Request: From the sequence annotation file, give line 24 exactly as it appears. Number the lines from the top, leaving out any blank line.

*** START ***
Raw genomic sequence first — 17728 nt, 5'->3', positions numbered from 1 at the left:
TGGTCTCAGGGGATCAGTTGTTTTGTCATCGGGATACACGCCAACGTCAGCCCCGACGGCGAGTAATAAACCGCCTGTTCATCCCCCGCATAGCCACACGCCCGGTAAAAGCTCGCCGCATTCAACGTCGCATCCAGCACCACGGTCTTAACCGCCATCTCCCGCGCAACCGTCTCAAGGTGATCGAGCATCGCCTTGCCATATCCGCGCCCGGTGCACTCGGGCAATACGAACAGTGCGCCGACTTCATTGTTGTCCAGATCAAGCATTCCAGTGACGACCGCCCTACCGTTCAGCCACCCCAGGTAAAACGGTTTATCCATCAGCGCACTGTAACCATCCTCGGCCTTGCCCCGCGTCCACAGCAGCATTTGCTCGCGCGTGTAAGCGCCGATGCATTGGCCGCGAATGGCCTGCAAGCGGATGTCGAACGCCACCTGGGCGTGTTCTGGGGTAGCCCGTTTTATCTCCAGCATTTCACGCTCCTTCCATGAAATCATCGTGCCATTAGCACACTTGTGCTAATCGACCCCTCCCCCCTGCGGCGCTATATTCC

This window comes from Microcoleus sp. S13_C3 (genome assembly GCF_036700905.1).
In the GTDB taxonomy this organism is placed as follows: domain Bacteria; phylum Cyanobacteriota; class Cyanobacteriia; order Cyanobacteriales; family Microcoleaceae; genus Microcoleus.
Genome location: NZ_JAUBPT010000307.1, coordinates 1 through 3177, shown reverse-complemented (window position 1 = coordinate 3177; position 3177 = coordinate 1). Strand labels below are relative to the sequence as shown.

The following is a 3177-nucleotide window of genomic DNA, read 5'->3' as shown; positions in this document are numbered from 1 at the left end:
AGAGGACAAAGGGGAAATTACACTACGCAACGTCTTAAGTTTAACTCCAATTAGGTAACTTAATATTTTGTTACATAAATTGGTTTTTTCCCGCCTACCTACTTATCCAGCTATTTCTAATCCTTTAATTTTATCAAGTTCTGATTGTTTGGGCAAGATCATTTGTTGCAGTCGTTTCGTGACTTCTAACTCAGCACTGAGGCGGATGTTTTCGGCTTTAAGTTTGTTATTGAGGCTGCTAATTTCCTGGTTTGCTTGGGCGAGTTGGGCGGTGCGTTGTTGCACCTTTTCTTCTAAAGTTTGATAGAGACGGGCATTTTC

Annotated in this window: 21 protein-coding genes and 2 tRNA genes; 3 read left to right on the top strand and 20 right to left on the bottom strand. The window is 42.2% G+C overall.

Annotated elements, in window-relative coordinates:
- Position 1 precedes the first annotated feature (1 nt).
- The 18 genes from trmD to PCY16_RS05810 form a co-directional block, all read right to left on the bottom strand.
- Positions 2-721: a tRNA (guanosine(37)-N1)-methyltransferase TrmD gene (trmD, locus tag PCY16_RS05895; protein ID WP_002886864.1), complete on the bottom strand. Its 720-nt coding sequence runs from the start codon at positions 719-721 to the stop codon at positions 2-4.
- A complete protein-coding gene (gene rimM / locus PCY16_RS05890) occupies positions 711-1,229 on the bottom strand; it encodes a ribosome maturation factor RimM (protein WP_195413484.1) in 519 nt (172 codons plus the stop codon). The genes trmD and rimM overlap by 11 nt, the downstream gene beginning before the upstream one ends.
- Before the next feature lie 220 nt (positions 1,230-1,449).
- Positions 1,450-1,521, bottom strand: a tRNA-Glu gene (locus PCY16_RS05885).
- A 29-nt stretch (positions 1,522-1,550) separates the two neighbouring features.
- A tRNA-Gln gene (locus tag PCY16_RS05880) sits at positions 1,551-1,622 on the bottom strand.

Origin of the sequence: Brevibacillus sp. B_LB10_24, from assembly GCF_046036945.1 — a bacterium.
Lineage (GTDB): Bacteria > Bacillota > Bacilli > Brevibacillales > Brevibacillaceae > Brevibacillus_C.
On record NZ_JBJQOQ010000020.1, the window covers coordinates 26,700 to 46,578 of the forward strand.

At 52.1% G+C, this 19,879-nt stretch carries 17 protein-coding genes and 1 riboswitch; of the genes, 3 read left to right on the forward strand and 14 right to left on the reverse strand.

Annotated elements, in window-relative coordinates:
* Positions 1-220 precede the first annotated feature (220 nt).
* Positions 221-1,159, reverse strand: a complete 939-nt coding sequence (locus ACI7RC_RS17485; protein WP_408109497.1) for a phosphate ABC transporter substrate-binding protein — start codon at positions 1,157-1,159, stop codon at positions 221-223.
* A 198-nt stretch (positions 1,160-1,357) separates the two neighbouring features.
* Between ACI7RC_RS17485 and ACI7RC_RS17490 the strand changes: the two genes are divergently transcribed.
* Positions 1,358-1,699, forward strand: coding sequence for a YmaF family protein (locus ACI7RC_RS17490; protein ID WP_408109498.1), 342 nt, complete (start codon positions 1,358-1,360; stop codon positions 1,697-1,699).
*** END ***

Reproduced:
* Positions 221-1,159, reverse strand: a complete 939-nt coding sequence (locus ACI7RC_RS17485; protein WP_408109497.1) for a phosphate ABC transporter substrate-binding protein — start codon at positions 1,157-1,159, stop codon at positions 221-223.